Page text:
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BIW-built USS John S. McCain crosses Taiwan Strait as Chinese navy watches 'on high alert'

The Arleigh Burke-class destroyer, launched at Bath Iron Works in 1992, previously conducted freedom of navigation operations in the South China Sea.

An Arleigh Burke-class destroyer built at Bath Iron Works in the early 1990s crossed the Taiwan Strait Thursday as claims over the South China Sea continue by China and other nations.

The USS John S. McCain, which launched from the Bath shipyard in 1994, "conducted a routine Taiwan Strait transit Feb. 4 in accordance with international law," the U.S. 7th Fleet said in a statement.

The crossing "asserted navigational rights and freedoms in the vicinity of the Paracel Islands, consistent with international law," the statement continued. "This freedom of navigation operation ('FONOP') upheld the rights, freedoms and lawful uses of the sea recognized in international law by challenging the unlawful restrictions on innocent passage imposed by China, Taiwan, and Vietnam and also by challenging China’s claim to straight baselines enclosing the Paracel Islands."

The crossing was closely monitored by two People's Liberation Army Navy guided-missile frigates, USNI News reported

U.S. military forces are positioned in the Pacific. In January, Secretary of Defense Lloyd Austin said China seeks to become "a dominant world power."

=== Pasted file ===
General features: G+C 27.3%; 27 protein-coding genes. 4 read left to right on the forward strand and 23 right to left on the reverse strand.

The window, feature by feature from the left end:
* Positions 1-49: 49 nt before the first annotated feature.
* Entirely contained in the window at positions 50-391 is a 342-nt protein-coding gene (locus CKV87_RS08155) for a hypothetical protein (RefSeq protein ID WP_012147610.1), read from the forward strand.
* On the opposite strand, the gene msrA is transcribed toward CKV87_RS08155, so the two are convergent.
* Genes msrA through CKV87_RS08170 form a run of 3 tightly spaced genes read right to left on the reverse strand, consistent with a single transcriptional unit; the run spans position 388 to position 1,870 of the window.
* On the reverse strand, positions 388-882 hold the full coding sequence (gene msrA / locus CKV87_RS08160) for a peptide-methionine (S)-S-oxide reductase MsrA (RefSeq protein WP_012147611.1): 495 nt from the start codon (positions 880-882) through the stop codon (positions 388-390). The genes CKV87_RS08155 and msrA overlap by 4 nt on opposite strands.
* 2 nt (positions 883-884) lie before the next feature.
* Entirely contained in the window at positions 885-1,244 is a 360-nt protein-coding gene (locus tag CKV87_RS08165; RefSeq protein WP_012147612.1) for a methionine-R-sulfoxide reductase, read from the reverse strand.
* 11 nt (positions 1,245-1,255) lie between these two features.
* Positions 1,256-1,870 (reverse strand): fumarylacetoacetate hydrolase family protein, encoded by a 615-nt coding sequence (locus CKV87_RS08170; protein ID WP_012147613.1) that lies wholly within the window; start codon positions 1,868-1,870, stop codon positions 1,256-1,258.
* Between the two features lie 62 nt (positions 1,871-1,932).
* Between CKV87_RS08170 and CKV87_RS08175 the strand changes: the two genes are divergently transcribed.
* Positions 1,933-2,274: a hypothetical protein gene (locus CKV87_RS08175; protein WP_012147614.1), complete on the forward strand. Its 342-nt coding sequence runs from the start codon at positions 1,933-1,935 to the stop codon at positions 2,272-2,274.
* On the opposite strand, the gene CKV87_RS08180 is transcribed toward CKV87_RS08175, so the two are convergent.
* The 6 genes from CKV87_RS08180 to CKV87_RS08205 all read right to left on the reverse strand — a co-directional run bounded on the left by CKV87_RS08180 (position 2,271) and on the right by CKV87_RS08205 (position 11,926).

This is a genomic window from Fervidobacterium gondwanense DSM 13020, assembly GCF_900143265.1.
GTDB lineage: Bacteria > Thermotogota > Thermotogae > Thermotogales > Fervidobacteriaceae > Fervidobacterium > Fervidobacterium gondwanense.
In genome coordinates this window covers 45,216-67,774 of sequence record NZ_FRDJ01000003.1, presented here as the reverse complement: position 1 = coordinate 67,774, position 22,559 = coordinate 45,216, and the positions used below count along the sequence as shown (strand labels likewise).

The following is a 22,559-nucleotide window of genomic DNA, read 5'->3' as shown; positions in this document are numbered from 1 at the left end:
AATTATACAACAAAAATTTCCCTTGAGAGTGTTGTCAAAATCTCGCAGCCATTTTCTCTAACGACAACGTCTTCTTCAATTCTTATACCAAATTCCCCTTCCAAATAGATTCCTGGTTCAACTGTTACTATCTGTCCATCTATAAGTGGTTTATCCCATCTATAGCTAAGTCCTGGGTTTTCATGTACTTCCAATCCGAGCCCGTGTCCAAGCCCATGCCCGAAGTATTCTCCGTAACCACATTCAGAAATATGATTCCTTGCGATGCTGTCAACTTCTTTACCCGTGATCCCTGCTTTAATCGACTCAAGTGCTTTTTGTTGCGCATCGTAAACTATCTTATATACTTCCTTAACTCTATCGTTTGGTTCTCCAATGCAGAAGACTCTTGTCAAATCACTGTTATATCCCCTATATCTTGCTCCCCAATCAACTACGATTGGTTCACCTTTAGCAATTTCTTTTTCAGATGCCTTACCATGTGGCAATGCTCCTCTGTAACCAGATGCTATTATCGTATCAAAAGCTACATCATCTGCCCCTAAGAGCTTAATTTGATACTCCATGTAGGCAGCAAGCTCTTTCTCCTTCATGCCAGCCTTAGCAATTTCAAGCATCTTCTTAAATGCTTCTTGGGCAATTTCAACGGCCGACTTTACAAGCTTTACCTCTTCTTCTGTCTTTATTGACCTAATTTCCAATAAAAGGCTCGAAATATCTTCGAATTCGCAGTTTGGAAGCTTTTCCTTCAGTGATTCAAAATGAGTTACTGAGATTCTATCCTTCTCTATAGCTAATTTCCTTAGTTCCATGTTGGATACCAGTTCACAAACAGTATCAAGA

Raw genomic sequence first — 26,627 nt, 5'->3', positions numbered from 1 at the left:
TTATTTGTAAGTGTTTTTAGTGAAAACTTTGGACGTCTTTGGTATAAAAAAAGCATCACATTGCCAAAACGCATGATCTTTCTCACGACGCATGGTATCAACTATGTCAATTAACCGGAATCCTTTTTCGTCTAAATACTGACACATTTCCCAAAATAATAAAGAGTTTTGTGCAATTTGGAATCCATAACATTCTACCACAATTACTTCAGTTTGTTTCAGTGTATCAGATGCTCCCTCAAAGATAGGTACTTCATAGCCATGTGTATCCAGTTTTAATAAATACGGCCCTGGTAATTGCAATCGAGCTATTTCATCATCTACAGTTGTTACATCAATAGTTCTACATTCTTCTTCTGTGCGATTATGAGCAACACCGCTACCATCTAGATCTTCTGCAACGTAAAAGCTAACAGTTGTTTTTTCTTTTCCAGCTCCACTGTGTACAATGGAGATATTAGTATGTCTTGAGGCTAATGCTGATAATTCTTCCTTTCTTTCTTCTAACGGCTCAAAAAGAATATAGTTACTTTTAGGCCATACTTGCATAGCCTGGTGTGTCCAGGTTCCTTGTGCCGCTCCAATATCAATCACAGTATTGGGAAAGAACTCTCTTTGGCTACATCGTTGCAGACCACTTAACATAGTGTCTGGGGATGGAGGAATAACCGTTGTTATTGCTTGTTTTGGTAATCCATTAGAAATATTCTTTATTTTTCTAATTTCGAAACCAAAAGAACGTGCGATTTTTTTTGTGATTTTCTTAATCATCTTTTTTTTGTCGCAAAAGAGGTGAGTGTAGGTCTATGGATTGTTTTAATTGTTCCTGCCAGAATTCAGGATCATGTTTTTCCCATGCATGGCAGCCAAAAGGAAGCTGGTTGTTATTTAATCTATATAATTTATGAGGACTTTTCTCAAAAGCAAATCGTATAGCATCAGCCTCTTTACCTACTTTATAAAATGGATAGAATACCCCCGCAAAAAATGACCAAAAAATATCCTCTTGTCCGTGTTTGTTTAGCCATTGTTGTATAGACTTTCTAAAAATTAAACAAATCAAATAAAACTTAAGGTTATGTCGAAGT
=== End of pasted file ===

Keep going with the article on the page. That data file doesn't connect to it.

“China will continue to stay on high alert and is ready to respond to all threats and provocations at any time and will resolutely safeguard its national sovereignty and territorial integrity," Chinese foreign ministry spokesman Wang Wenbin said. "We hope the U.S. side will play a constructive role for regional peace and stability, rather than the opposite.”

The USS McCain previously crossed the strait in late December, just after two other Freedom of Navigation exercises in the South China Sea near the Spratly Islands.

In November 2020, a Russian naval destroyer threatened to "ram" the USS McCain if it didn't leave Peter the Great Gulf in the Sea of Japan, which Russia claims as its own. The 7th Fleet said the USS McCain left the bay after completing a freedom of navigation exercise.

RELATED: Russians accuse Bath built USS John S McCain of violating territorial waters

The U.S. and China disagree about what rights international law grants foreign militaries to fly, sail and operate in a country's territorial sea, according to the Congressional Research Office.

The 7th Fleet said at the time that transit through the strait by the McCain and the USS Curtis Wilbur "demonstrates the U.S. commitment to a free and open Indo-Pacific. The United States military will continue to fly, sail and operate wherever international law allows."

In August 2017, the destroyer collided with a merchant ship near Singapore, killing 10 U.S. sailors.


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